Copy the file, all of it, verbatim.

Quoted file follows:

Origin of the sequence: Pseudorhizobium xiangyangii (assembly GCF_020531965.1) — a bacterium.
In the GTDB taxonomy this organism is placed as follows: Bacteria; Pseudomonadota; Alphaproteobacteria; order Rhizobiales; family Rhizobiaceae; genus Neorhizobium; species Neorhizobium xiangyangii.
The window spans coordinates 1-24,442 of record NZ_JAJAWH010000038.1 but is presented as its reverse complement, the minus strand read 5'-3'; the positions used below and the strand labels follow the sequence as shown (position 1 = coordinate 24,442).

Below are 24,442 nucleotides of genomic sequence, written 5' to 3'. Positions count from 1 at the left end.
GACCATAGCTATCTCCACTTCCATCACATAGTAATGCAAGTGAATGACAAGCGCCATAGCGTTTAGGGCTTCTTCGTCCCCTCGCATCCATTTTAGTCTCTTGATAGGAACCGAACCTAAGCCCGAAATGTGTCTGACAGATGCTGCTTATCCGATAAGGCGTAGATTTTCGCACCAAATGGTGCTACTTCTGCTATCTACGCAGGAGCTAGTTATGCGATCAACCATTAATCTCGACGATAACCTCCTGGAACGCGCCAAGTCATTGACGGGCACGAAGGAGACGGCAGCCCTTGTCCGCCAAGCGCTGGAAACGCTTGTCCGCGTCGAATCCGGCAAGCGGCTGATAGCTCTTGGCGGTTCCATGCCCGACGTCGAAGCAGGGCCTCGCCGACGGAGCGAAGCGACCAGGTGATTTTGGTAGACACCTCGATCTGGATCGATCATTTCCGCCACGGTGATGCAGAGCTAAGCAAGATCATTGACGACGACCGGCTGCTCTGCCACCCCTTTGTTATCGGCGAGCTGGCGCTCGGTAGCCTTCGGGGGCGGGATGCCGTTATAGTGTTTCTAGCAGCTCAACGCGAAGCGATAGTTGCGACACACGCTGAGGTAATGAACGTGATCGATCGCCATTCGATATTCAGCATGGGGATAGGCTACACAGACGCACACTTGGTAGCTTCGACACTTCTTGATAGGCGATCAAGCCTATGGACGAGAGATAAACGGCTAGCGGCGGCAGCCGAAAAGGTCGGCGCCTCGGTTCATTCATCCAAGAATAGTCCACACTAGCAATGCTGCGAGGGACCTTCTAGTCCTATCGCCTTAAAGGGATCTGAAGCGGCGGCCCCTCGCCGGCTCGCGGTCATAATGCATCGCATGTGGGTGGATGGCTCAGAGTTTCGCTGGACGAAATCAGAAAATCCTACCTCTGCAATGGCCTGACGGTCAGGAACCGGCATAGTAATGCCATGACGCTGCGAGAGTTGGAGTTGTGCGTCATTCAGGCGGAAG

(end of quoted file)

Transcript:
Origin of the sequence: Pseudorhizobium xiangyangii (assembly GCF_020531965.1) — a bacterium.
In the GTDB taxonomy this organism is placed as follows: Bacteria; Pseudomonadota; Alphaproteobacteria; order Rhizobiales; family Rhizobiaceae; genus Neorhizobium; species Neorhizobium xiangyangii.
The window spans coordinates 1-24,442 of record NZ_JAJAWH010000038.1 but is presented as its reverse complement, the minus strand read 5'-3'; the positions used below and the strand labels follow the sequence as shown (position 1 = coordinate 24,442).

Below are 24,442 nucleotides of genomic sequence, written 5' to 3'. Positions count from 1 at the left end.
GACCATAGCTATCTCCACTTCCATCACATAGTAATGCAAGTGAATGACAAGCGCCATAGCGTTTAGGGCTTCTTCGTCCCCTCGCATCCATTTTAGTCTCTTGATAGGAACCGAACCTAAGCCCGAAATGTGTCTGACAGATGCTGCTTATCCGATAAGGCGTAGATTTTCGCACCAAATGGTGCTACTTCTGCTATCTACGCAGGAGCTAGTTATGCGATCAACCATTAATCTCGACGATAACCTCCTGGAACGCGCCAAGTCATTGACGGGCACGAAGGAGACGGCAGCCCTTGTCCGCCAAGCGCTGGAAACGCTTGTCCGCGTCGAATCCGGCAAGCGGCTGATAGCTCTTGGCGGTTCCATGCCCGACGTCGAAGCAGGGCCTCGCCGACGGAGCGAAGCGACCAGGTGATTTTGGTAGACACCTCGATCTGGATCGATCATTTCCGCCACGGTGATGCAGAGCTAAGCAAGATCATTGACGACGACCGGCTGCTCTGCCACCCCTTTGTTATCGGCGAGCTGGCGCTCGGTAGCCTTCGGGGGCGGGATGCCGTTATAGTGTTTCTAGCAGCTCAACGCGAAGCGATAGTTGCGACACACGCTGAGGTAATGAACGTGATCGATCGCCATTCGATATTCAGCATGGGGATAGGCTACACAGACGCACACTTGGTAGCTTCGACACTTCTTGATAGGCGATCAAGCCTATGGACGAGAGATAAACGGCTAGCGGCGGCAGCCGAAAAGGTCGGCGCCTCGGTTCATTCATCCAAGAATAGTCCACACTAGCAATGCTGCGAGGGACCTTCTAGTCCTATCGCCTTAAAGGGATCTGAAGCGGCGGCCCCTCGCCGGCTCGCGGTCATAATGCATCGCATGTGGGTGGATGGCTCAGAGTTTCGCTGGACGAAATCAGAAAATCCTACCTCTGCAATGGCCTGACGGTCAGGAACCGGCATAGTAATGCCATGACGCTGCGAGAGTTGGAGTTGTGCGTCATTCAGGCGGAAG